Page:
Current Judicial Selection Process - Elections
Click here to view the 2023 Primary Election unofficial returns.
Pennsylvania is one of only a handful of states still electing all of its judges in partisan political elections.
While PMC does not think this system is the best method for selecting judges, we believe that so long as Pennsylvania continues to elect its judges, it is our responsibility to inform the public about the elections and electoral process. Voters are often frustrated with how difficult it is to find relevant information and evaluate judicial candidates. PMC aims to provide a solution.
2023 Elections for Appellate Court Judges
PMC is a nonpartisan organization. The material on this website is for general education and its posting does not imply that PMC supports or opposes any candidate.
Click here to watch a recording for PMC's Appellate Courts Candidates' Forum held on October 24th.
Click here to watch a recording of PMC's Appellate Courts Candidates' forum held on May 9th.
Supreme Court (1 Opening)
Role of the Supreme Court: The Pennsylvania Supreme Court is the ultimate authority on matters concerning interpretation of Pennsylvania’s laws or Constitution. Supreme Court review is discretionary in many cases, and mandatory for limited categories of cases (e.g., interpretation of state constitution, cases involving the death penalty, etc.) The Supreme Court supervises and oversees the operations of the court system in Pennsylvania as well as the regulation of the practice of law. There are seven justices on the Supreme Court who sit for 10-year terms.
|PA Bar Association Rating
|Judge Carolyn Carluccio
|President Judge of the Montgomery County Court of Common Pleas
|Judge Daniel McCaffery
|Judge of the Superior Court of Pennsylvania
Superior Court (2 Openings)
Role of the Superior Court: The Superior Court hears civil and criminal appeals from Courts of Common Pleas. This is one of the busiest courts in the country. Panels of three judges preside over these cases. There are 15 judges who sit on this Court.
|PA Bar Association Rating
|Not Recommended (for failure to participate)
|Judge Timika Lane
|Judge of the Philadelphia County Court of Common Pleas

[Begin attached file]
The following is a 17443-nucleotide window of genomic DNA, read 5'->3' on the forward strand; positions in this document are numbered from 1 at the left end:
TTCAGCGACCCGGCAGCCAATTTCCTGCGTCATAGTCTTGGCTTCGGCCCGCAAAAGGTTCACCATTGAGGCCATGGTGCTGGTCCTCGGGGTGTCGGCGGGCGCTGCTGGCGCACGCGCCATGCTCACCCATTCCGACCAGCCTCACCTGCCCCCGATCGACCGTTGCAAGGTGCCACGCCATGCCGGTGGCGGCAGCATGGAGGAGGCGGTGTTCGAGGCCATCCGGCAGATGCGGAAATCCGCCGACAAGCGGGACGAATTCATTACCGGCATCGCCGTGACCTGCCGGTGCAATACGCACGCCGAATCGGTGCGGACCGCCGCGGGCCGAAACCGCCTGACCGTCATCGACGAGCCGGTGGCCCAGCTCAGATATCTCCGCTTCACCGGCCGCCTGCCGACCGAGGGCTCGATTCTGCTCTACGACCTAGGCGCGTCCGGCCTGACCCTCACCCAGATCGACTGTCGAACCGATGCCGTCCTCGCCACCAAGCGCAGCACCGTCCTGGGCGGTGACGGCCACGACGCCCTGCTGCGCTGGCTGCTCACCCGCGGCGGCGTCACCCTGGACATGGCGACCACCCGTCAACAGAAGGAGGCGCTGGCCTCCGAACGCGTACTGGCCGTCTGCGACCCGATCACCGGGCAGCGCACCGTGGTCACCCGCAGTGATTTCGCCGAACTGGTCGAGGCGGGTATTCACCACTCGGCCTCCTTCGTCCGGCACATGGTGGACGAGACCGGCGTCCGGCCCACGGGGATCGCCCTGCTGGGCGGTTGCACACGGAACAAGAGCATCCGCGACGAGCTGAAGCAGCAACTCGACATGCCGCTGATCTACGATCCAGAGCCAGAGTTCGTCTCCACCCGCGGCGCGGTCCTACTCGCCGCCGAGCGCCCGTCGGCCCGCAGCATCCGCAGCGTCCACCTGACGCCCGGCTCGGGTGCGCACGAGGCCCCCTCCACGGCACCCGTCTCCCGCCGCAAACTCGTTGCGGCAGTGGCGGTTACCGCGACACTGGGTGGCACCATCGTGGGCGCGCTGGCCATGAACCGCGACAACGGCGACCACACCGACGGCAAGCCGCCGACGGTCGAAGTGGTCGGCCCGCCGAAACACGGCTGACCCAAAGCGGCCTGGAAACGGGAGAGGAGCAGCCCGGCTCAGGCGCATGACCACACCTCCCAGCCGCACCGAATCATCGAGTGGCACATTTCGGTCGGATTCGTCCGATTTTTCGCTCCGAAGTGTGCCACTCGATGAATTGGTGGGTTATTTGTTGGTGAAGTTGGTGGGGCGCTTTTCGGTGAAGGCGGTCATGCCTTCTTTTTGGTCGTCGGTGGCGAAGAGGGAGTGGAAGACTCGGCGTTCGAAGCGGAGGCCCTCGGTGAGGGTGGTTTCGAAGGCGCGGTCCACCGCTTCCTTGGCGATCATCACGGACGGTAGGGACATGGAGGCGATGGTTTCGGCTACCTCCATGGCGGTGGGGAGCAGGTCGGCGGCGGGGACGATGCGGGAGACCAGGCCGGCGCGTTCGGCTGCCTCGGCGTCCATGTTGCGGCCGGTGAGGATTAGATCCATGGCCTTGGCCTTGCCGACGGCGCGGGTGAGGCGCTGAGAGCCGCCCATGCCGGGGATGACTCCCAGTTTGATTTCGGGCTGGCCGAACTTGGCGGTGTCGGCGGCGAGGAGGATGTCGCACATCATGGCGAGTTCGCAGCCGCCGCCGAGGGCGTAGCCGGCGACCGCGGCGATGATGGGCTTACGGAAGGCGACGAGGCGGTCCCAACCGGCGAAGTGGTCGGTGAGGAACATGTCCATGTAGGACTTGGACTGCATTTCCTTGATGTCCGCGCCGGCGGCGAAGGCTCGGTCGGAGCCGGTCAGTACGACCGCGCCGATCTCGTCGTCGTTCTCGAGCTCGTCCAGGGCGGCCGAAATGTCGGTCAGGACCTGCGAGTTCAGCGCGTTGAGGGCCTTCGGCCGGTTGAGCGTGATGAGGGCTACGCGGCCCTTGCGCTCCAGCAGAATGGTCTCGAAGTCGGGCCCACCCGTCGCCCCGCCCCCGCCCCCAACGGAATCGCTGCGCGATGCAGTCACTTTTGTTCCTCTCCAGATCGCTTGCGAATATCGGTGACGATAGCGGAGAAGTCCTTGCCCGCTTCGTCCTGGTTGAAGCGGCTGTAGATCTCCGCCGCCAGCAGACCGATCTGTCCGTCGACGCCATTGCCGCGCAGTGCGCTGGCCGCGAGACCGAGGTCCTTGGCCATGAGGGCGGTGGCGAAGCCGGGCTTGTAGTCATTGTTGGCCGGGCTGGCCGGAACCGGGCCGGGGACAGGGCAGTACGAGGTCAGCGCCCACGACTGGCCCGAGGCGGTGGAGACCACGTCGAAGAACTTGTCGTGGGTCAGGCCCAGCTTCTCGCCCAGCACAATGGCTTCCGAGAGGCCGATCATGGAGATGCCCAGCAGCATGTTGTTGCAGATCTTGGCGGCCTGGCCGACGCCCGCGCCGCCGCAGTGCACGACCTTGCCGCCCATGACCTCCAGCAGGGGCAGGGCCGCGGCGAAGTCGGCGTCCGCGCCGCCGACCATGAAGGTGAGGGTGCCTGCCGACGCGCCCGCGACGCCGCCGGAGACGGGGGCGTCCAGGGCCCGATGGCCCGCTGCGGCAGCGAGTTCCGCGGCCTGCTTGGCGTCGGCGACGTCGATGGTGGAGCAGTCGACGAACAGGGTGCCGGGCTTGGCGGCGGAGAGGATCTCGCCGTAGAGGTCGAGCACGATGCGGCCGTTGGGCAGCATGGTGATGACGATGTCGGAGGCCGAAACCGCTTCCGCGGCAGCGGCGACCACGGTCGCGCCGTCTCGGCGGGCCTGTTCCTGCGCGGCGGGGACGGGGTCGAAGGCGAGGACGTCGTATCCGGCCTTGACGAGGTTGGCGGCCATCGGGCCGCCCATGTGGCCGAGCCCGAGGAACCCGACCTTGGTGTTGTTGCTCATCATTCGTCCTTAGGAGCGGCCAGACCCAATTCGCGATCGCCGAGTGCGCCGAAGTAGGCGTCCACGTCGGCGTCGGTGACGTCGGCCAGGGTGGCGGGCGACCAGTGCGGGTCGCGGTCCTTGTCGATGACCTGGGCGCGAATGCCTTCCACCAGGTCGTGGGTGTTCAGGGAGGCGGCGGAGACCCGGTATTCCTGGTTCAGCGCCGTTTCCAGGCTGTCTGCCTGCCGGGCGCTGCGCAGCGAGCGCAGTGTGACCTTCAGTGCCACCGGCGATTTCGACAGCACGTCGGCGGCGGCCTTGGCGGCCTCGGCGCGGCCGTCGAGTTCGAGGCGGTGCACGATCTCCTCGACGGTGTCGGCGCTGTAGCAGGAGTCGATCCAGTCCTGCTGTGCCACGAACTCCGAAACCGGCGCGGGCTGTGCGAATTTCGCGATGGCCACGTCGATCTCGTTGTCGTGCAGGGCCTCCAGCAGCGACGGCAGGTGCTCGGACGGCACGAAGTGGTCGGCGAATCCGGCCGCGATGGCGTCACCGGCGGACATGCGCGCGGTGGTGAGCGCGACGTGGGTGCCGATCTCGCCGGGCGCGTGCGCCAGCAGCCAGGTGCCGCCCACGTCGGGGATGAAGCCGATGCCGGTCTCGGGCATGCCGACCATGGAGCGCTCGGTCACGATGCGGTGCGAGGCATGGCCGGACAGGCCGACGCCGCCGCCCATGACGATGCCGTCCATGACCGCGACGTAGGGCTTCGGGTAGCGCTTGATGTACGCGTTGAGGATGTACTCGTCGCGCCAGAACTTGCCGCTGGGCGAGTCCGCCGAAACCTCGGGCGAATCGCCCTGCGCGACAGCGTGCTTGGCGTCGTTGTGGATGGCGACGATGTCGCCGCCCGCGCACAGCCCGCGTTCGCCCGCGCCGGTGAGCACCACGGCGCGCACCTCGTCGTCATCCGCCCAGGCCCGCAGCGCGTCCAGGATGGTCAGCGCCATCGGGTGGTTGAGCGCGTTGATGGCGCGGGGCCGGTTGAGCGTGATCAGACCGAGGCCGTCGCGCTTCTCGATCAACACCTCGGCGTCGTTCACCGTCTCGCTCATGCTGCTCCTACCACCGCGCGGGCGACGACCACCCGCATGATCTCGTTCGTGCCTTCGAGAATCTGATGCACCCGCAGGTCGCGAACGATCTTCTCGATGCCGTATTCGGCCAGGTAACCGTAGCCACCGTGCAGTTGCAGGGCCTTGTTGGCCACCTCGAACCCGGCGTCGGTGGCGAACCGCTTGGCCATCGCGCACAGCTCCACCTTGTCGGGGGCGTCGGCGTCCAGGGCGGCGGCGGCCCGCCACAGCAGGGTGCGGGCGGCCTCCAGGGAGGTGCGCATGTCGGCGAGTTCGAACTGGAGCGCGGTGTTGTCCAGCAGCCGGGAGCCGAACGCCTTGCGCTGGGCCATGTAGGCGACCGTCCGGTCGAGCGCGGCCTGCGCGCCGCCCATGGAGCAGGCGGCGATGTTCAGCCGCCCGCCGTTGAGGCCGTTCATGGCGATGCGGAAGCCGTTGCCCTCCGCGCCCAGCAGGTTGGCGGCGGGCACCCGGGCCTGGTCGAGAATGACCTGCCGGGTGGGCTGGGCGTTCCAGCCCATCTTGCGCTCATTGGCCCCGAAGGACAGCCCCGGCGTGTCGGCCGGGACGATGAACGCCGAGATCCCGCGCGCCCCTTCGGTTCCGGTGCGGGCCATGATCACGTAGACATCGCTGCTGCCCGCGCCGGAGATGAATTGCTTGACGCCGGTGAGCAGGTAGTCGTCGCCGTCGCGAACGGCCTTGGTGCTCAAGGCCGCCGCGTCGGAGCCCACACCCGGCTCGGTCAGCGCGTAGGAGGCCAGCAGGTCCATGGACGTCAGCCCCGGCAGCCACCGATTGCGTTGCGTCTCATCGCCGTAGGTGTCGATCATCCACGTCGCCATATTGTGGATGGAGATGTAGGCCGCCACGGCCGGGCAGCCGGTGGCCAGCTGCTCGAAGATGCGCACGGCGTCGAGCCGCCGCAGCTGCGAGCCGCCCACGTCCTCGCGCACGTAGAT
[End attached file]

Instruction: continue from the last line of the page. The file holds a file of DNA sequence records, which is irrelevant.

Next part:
|Judge Harry Smail, Jr.
|Judge of the Westmoreland County Court of Common Pleas
Commonwealth Court (1 Opening)
Role of the Commonwealth Court: The Commonwealth Court hears original actions brought by and against the Commonwealth, appeals decisions made by state agencies and some appeals from the Courts of Common Pleas. Generally, panels of three judges preside over these cases. There are 9 judges who sit on this Court.
|PA Bar Association Rating
|Attorney, Former Pennsylvania Senate Secretary-Parliamentarian
|Judge Matt Wolf
|Judge of the Philadelphia Municipal Court
Other Pennsylvania Judicial Elections
In addition to the statewide races for appellate court judges, there are also local elections for Common Pleas and Municipal Court judges. Visit your county bar association’s website for information about the candidates running in your county.
- Allegheny County Bar Association Ratings
- Montgomery Bar Association Ratings
- Philadelphia Bar Association's Ratings
Where can I register to vote?
Click here to register to vote in Pennsylvania.
Where is my polling place?
Click here to find your polling place.
Judicial Election FAQ's for Voters
Click here to watch a recording of a program on PA Judicial Elections: What You Need to Know, co-hosted by PMC and the League of Women Voters of Greater Pittsburgh.
Why should you vote in judicial elections?
Judges make decisions which can impact you or your community in almost every aspect of your life: work, family, finances, shelter, and more. For example, you may not be treated fairly at work or not have received your pay for overtime work. You may have a dispute with your landlord or with a contractor who has been hired to repair something in your house. Or you and your spouse have decided to divorce and need to divide your assets and reach an agreement with respect to custody and visitation rights of your children. Judges play a critical role in the administration of justice and interpretation of the law.